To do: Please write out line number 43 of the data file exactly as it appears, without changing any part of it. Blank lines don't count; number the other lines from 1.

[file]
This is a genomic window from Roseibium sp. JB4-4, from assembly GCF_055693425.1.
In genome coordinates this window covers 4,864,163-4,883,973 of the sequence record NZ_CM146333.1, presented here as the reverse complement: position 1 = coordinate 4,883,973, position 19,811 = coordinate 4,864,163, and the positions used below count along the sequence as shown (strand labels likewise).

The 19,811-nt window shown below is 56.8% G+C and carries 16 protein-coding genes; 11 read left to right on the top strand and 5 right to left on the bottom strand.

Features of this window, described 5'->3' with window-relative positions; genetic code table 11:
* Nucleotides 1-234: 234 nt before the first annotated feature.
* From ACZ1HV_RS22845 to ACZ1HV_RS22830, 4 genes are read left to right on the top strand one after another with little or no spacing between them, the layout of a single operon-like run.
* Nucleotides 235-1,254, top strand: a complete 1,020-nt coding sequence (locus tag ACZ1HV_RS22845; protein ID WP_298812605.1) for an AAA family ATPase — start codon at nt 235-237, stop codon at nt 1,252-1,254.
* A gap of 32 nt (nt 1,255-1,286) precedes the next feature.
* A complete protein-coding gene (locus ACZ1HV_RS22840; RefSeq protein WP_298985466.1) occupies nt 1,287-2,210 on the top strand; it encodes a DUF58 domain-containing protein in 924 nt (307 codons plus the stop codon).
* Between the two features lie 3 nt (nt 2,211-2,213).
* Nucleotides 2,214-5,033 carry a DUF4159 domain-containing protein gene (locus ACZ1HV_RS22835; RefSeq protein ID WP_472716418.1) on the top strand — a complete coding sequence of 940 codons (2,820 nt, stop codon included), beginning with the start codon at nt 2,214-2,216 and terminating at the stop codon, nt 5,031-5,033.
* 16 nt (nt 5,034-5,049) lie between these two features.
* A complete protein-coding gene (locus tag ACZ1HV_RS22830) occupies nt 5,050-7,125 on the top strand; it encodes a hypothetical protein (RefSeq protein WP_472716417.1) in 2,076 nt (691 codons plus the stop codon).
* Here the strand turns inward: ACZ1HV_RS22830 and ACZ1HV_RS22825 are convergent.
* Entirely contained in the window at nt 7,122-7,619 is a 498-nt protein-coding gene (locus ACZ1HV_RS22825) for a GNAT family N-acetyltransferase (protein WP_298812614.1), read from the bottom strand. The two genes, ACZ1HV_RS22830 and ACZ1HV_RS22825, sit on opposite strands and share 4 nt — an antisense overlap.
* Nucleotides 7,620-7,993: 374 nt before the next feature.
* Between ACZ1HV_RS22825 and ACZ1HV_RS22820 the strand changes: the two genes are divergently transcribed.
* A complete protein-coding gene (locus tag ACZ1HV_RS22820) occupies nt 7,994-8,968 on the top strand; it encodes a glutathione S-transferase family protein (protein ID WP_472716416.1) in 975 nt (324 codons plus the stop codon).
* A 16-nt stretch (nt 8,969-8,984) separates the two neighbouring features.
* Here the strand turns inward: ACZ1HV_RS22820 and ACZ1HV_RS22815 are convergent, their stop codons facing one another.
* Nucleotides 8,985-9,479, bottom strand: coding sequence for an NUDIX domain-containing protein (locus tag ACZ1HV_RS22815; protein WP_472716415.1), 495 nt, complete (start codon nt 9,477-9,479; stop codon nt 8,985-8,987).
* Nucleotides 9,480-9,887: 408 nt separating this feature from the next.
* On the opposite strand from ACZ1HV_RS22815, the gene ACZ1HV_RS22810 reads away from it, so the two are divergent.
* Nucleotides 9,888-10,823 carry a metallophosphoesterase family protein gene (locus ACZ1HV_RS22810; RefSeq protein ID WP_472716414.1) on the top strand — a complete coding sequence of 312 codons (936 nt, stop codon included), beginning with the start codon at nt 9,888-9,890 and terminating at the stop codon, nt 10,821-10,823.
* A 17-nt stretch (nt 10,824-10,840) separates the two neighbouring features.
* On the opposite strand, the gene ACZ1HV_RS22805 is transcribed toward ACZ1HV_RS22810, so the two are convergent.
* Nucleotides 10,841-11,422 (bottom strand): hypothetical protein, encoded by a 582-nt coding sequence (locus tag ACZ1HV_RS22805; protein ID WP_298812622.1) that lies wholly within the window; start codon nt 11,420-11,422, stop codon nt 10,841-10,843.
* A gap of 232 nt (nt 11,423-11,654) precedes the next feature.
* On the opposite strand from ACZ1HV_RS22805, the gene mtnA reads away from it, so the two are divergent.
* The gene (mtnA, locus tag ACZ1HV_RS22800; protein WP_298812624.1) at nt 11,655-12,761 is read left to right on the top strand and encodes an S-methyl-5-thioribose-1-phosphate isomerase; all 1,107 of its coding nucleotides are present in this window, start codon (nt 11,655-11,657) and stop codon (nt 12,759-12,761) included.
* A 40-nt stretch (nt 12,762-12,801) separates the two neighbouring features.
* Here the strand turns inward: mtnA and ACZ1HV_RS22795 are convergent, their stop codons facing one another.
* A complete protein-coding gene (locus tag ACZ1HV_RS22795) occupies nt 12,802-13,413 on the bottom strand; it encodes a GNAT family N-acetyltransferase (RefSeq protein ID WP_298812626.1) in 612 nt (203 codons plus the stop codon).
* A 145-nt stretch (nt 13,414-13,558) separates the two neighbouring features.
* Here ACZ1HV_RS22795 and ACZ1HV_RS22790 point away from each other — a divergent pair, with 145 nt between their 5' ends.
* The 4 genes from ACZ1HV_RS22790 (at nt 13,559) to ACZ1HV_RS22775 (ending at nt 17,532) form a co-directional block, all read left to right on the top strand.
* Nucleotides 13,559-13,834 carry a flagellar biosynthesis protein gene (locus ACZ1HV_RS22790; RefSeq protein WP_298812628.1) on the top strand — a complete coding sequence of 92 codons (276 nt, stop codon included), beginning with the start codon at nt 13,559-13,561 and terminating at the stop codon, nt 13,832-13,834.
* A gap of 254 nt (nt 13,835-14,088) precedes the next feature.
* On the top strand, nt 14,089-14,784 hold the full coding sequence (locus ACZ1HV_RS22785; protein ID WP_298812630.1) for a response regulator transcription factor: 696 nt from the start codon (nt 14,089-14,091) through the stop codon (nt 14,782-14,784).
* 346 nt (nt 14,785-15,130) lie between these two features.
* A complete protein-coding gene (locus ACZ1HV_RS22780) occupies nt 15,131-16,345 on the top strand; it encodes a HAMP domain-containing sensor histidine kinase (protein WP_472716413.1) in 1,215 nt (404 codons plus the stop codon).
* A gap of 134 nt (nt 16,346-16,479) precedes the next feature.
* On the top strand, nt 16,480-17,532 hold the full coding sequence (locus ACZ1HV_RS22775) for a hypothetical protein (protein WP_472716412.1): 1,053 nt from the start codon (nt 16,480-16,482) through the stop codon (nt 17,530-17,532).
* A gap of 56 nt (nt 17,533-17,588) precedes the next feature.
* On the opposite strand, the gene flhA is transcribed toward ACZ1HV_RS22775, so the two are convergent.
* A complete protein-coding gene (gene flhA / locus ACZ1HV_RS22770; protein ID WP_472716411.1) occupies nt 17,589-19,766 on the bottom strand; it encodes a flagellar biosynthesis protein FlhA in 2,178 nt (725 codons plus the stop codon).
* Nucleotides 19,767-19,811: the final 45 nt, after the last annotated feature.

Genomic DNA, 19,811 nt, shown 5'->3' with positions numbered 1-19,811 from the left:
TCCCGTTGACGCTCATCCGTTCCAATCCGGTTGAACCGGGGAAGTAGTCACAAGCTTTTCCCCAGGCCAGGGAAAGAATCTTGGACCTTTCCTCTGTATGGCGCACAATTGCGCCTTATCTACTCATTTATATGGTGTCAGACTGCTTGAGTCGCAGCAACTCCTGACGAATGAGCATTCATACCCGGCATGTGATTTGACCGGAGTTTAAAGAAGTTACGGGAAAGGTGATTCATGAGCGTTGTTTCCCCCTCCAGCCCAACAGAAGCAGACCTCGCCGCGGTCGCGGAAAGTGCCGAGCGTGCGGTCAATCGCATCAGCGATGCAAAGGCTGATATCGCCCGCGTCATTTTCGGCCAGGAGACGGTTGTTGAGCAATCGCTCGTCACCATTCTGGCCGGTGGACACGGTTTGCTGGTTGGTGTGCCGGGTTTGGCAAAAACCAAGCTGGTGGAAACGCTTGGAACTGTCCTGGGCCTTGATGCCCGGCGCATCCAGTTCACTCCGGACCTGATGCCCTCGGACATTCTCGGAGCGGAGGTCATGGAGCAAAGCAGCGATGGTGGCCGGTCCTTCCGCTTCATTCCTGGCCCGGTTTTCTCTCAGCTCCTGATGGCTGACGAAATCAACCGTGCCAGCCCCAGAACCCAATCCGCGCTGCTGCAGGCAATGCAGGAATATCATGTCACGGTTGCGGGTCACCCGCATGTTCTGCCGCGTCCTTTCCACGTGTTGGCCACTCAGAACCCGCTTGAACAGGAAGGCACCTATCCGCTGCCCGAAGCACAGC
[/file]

* On the top strand, nt 16,480-17,532 hold the full coding sequence (locus ACZ1HV_RS22775) for a hypothetical protein (protein WP_472716412.1): 1,053 nt from the start codon (nt 16,480-16,482) through the stop codon (nt 17,530-17,532).